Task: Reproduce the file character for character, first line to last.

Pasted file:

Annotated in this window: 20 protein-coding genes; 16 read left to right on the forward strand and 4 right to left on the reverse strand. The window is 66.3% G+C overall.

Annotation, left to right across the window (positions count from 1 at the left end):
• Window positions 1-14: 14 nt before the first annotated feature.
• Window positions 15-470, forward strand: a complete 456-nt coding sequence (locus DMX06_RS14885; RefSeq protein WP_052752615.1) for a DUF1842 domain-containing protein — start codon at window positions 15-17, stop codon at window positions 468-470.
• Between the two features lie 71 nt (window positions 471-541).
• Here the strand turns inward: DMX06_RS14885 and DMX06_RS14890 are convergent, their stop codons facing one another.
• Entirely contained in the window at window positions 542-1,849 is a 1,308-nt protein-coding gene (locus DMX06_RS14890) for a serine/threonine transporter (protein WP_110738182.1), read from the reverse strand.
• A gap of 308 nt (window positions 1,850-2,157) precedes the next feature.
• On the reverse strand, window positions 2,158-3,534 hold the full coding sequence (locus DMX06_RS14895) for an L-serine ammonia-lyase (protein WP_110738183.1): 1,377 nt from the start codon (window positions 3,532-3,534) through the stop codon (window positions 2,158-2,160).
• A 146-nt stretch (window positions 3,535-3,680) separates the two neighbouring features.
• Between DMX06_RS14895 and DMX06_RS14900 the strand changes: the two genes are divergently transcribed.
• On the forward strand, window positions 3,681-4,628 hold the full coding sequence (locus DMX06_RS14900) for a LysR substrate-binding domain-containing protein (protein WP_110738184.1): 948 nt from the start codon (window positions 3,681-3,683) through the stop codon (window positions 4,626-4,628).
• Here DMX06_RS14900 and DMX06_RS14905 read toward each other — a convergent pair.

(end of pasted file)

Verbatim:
Annotated in this window: 20 protein-coding genes; 16 read left to right on the forward strand and 4 right to left on the reverse strand. The window is 66.3% G+C overall.

Annotation, left to right across the window (positions count from 1 at the left end):
• Window positions 1-14: 14 nt before the first annotated feature.
• Window positions 15-470, forward strand: a complete 456-nt coding sequence (locus DMX06_RS14885; RefSeq protein WP_052752615.1) for a DUF1842 domain-containing protein — start codon at window positions 15-17, stop codon at window positions 468-470.
• Between the two features lie 71 nt (window positions 471-541).
• Here the strand turns inward: DMX06_RS14885 and DMX06_RS14890 are convergent, their stop codons facing one another.
• Entirely contained in the window at window positions 542-1,849 is a 1,308-nt protein-coding gene (locus DMX06_RS14890) for a serine/threonine transporter (protein WP_110738182.1), read from the reverse strand.
• A gap of 308 nt (window positions 1,850-2,157) precedes the next feature.
• On the reverse strand, window positions 2,158-3,534 hold the full coding sequence (locus DMX06_RS14895) for an L-serine ammonia-lyase (protein WP_110738183.1): 1,377 nt from the start codon (window positions 3,532-3,534) through the stop codon (window positions 2,158-2,160).
• A 146-nt stretch (window positions 3,535-3,680) separates the two neighbouring features.
• Between DMX06_RS14895 and DMX06_RS14900 the strand changes: the two genes are divergently transcribed.
• On the forward strand, window positions 3,681-4,628 hold the full coding sequence (locus DMX06_RS14900) for a LysR substrate-binding domain-containing protein (protein WP_110738184.1): 948 nt from the start codon (window positions 3,681-3,683) through the stop codon (window positions 4,626-4,628).
• Here DMX06_RS14900 and DMX06_RS14905 read toward each other — a convergent pair.